Pinterest’s new terms: Content sales, self-harm & self-promotion

Pinterest has updated its terms, removing its right to sell users’ content and no longer allowing pins that encourage self-harm.

The two-year-old social network, whose goal is to enable users to share their interests and tastes, is set to put the new Terms of Service, Acceptable Use Policy, and Privacy Policy into practice on April 6, it announced.

“Our original Terms stated that by posting content to Pinterest you grant Pinterest the right for us to sell your content. Selling content was never our intention and we removed this from our updated Terms,” stated the announcement, posted in Pinterest’s blog. “We updated our Acceptable Use Policy and we will not allow pins that explicitly encourage self-harm or self-abuse.”

However, not everyone believes the ban on self-harm-related content will work. TIME reporter Megan Gibson explained: “Sure, you can attempt to ban the women and girls who collect these images into one disturbing collage, but a ban on the individual components is impossible because they’re so insurmountably ubiquitous.”

Pinterest has also revised its Pin Etiquette. Originally, Pinterest asked its users to “avoid self promotion” because “Pinterest is designed to curate and share things you love. If there is a photo or project you’re proud of, pin away! However, try not to use Pinterest purely as a tool for self-promotion.”

Nevertheless, Pinterest’s changes to its policy now sends the message that “Self-promotion isn’t shameful after all,” the Wall Street Journal reported.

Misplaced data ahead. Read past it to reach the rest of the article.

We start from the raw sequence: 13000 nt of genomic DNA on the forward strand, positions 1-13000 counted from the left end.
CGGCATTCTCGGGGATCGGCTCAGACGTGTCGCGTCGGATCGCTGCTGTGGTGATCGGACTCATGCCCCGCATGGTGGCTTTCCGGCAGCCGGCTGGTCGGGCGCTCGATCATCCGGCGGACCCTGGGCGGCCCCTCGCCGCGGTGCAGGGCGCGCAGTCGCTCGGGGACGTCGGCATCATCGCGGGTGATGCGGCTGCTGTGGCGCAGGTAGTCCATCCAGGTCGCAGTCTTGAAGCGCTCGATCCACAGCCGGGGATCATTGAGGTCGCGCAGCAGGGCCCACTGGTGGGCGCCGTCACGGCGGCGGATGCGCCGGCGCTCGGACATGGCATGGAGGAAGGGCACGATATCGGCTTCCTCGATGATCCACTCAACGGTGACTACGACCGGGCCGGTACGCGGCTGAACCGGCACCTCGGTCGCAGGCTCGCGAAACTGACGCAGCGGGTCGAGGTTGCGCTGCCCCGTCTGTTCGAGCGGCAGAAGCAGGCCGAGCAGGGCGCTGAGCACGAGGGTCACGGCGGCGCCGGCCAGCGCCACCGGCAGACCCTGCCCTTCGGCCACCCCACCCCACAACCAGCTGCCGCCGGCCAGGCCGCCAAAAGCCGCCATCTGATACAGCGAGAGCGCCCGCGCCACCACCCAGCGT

The Pinterest etiquette revealed a double standard that really confused users. “It caused a conflict,” Michael Cohen, an intellectual-property lawyer from Beverly Hills, told the WSJ. “Now they are trying to alleviate that.”

Other changes include the release of simpler tools to report believed copyright or trademark infringements, and language that will lead to the release of new features, such as Pinterest API and Private Pinboards.

Surprisingly, there is one thing Pinterest forget to deal with: pornography content, The Daily Dot reported.

Pinterest works like a virtual pinboard, allowing users to “pin” whatever they like from websites in order to create their dream boards. Examples of boards include home decorating, fashion, fitness, planning a party or wedding, or simply just to share beautiful things.

Pinterest has more than 17 million users around the world as of last month, and 90 percent of its U.S. users are female, CBSNews reported. Due to its tremendous performance, Forbes India also noted that it has been called a “ Facebook killer.”

Image: Mashable
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